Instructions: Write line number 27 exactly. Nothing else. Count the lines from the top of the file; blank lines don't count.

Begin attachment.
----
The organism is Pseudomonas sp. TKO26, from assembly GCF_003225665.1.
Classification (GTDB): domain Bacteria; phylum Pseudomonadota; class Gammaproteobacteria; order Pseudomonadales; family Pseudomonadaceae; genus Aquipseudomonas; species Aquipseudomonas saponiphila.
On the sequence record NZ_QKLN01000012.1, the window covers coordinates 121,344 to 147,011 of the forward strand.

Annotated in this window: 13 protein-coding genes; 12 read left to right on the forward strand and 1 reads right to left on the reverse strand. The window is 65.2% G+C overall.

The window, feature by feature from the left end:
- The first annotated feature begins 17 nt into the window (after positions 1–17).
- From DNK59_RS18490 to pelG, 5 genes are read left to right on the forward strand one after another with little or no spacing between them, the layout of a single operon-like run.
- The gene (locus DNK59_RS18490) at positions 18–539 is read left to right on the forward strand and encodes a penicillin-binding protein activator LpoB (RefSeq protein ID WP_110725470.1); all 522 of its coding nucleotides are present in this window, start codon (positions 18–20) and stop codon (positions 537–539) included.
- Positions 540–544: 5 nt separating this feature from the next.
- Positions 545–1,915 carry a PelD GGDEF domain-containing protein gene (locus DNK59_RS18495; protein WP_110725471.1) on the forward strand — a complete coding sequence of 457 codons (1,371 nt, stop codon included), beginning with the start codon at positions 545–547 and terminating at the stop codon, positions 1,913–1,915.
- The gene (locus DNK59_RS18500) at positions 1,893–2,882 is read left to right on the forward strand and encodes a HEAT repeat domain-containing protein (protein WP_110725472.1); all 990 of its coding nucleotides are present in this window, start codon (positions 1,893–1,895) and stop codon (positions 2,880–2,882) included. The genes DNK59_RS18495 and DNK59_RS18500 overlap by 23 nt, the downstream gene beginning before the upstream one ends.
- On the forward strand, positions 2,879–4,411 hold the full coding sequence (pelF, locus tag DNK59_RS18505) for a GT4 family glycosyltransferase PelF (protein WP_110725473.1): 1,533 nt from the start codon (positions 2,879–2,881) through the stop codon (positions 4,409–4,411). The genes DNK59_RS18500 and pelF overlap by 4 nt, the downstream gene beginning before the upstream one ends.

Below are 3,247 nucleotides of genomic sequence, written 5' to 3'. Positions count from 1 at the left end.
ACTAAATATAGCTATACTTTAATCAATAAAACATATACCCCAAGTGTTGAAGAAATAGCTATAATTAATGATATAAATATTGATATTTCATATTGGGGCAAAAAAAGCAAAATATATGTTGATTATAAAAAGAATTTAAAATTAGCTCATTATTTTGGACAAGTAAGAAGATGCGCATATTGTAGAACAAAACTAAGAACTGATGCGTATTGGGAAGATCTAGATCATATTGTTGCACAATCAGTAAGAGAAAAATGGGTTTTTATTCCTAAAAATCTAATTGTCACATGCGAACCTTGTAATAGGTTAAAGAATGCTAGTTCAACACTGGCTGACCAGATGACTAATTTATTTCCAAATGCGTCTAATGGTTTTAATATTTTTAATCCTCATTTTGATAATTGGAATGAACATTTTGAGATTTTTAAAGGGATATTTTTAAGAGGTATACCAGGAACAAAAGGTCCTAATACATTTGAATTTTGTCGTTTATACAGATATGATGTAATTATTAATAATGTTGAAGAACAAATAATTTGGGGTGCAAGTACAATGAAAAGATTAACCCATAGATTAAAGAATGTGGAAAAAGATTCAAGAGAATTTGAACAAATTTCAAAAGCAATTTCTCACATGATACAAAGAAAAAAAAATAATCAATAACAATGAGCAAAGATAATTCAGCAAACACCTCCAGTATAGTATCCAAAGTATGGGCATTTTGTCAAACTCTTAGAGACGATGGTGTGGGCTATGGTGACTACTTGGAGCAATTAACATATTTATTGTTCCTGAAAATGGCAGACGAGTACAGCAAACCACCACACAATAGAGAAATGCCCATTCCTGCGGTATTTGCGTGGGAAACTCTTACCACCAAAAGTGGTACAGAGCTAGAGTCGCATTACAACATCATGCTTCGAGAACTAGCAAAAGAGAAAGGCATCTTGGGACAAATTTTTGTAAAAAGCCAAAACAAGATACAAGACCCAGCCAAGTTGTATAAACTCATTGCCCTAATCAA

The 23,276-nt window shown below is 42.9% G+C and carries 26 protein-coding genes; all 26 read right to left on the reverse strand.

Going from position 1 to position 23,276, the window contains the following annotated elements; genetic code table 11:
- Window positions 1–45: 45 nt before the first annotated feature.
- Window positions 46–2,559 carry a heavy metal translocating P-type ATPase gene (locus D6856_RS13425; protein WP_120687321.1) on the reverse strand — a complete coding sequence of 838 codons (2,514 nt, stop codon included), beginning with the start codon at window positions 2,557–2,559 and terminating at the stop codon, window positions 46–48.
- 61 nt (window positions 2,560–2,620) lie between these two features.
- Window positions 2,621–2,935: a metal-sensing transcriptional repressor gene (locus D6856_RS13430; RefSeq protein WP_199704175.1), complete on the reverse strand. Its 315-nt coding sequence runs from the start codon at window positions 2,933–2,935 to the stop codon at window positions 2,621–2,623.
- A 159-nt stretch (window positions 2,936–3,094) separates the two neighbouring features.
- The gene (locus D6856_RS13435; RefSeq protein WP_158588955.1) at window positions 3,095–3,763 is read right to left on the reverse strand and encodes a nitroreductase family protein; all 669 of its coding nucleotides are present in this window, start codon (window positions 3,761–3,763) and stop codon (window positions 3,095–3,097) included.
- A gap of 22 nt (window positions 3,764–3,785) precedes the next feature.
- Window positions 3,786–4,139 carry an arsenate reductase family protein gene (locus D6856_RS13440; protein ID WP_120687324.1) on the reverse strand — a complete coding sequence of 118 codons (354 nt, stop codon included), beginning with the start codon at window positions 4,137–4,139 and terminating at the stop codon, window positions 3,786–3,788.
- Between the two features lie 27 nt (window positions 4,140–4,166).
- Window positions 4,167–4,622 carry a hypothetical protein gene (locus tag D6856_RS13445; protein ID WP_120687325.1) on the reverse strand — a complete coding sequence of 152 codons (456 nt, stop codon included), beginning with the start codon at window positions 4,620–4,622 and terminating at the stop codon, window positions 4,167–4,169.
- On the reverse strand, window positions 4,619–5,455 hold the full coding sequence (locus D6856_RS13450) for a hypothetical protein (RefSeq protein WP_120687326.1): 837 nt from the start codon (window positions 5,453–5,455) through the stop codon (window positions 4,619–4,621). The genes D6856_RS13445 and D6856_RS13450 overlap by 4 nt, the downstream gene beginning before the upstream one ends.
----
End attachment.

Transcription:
- On the reverse strand, window positions 4,619–5,455 hold the full coding sequence (locus D6856_RS13450) for a hypothetical protein (RefSeq protein WP_120687326.1): 837 nt from the start codon (window positions 5,453–5,455) through the stop codon (window positions 4,619–4,621). The genes D6856_RS13445 and D6856_RS13450 overlap by 4 nt, the downstream gene beginning before the upstream one ends.